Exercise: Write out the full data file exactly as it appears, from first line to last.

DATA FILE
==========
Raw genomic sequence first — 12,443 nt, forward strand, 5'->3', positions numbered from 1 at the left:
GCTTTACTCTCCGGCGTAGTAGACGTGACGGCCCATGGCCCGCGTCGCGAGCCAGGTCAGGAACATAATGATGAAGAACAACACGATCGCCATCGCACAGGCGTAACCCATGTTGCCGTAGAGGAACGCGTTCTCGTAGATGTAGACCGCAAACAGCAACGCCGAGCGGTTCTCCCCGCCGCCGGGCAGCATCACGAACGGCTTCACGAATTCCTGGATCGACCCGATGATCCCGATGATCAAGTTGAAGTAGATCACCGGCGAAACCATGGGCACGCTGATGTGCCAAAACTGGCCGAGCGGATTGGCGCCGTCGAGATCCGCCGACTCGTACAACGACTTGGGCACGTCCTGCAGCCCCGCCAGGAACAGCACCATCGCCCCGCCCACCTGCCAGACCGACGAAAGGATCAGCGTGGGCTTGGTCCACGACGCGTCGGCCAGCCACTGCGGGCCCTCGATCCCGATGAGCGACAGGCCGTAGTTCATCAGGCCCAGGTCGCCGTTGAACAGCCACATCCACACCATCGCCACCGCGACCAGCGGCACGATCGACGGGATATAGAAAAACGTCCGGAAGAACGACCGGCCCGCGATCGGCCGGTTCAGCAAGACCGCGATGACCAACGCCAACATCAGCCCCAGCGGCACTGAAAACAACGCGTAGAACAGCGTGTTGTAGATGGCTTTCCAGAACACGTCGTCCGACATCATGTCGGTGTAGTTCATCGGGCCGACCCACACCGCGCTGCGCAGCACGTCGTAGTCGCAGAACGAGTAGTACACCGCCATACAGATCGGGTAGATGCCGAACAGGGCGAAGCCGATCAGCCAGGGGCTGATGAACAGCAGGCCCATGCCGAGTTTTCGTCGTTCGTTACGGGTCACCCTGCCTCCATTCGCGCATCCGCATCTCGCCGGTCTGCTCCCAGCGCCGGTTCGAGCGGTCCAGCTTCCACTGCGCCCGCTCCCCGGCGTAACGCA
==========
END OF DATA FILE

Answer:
Raw genomic sequence first — 12,443 nt, forward strand, 5'->3', positions numbered from 1 at the left:
GCTTTACTCTCCGGCGTAGTAGACGTGACGGCCCATGGCCCGCGTCGCGAGCCAGGTCAGGAACATAATGATGAAGAACAACACGATCGCCATCGCACAGGCGTAACCCATGTTGCCGTAGAGGAACGCGTTCTCGTAGATGTAGACCGCAAACAGCAACGCCGAGCGGTTCTCCCCGCCGCCGGGCAGCATCACGAACGGCTTCACGAATTCCTGGATCGACCCGATGATCCCGATGATCAAGTTGAAGTAGATCACCGGCGAAACCATGGGCACGCTGATGTGCCAAAACTGGCCGAGCGGATTGGCGCCGTCGAGATCCGCCGACTCGTACAACGACTTGGGCACGTCCTGCAGCCCCGCCAGGAACAGCACCATCGCCCCGCCCACCTGCCAGACCGACGAAAGGATCAGCGTGGGCTTGGTCCACGACGCGTCGGCCAGCCACTGCGGGCCCTCGATCCCGATGAGCGACAGGCCGTAGTTCATCAGGCCCAGGTCGCCGTTGAACAGCCACATCCACACCATCGCCACCGCGACCAGCGGCACGATCGACGGGATATAGAAAAACGTCCGGAAGAACGACCGGCCCGCGATCGGCCGGTTCAGCAAGACCGCGATGACCAACGCCAACATCAGCCCCAGCGGCACTGAAAACAACGCGTAGAACAGCGTGTTGTAGATGGCTTTCCAGAACACGTCGTCCGACATCATGTCGGTGTAGTTCATCGGGCCGACCCACACCGCGCTGCGCAGCACGTCGTAGTCGCAGAACGAGTAGTACACCGCCATACAGATCGGGTAGATGCCGAACAGGGCGAAGCCGATCAGCCAGGGGCTGATGAACAGCAGGCCCATGCCGAGTTTTCGTCGTTCGTTACGGGTCACCCTGCCTCCATTCGCGCATCCGCATCTCGCCGGTCTGCTCCCAGCGCCGGTTCGAGCGGTCCAGCTTCCACTGCGCCCGCTCCCCGGCGTAACGCA